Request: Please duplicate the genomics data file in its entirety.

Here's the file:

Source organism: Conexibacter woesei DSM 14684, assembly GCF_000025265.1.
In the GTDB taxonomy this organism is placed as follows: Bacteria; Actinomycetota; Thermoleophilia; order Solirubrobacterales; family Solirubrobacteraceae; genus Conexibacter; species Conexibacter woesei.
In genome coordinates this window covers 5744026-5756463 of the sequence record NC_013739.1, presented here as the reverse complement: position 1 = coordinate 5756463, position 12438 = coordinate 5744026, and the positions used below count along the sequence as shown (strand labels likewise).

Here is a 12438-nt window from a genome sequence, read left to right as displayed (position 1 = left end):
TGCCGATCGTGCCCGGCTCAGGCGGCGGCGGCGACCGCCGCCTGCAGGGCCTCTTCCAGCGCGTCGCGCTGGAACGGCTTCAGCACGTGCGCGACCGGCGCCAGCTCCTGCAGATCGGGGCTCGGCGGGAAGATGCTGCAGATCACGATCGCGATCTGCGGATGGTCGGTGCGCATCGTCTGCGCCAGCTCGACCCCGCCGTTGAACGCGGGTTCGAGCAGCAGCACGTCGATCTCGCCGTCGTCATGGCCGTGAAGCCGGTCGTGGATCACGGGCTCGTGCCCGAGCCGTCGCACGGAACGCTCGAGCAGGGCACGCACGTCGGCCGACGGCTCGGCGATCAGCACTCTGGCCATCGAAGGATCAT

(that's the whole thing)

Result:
Source organism: Conexibacter woesei DSM 14684, assembly GCF_000025265.1.
In the GTDB taxonomy this organism is placed as follows: Bacteria; Actinomycetota; Thermoleophilia; order Solirubrobacterales; family Solirubrobacteraceae; genus Conexibacter; species Conexibacter woesei.
In genome coordinates this window covers 5744026-5756463 of the sequence record NC_013739.1, presented here as the reverse complement: position 1 = coordinate 5756463, position 12438 = coordinate 5744026, and the positions used below count along the sequence as shown (strand labels likewise).

Here is a 12438-nt window from a genome sequence, read left to right as displayed (position 1 = left end):
TGCCGATCGTGCCCGGCTCAGGCGGCGGCGGCGACCGCCGCCTGCAGGGCCTCTTCCAGCGCGTCGCGCTGGAACGGCTTCAGCACGTGCGCGACCGGCGCCAGCTCCTGCAGATCGGGGCTCGGCGGGAAGATGCTGCAGATCACGATCGCGATCTGCGGATGGTCGGTGCGCATCGTCTGCGCCAGCTCGACCCCGCCGTTGAACGCGGGTTCGAGCAGCAGCACGTCGATCTCGCCGTCGTCATGGCCGTGAAGCCGGTCGTGGATCACGGGCTCGTGCCCGAGCCGTCGCACGGAACGCTCGAGCAGGGCACGCACGTCGGCCGACGGCTCGGCGATCAGCACTCTGGCCATCGAAGGATCAT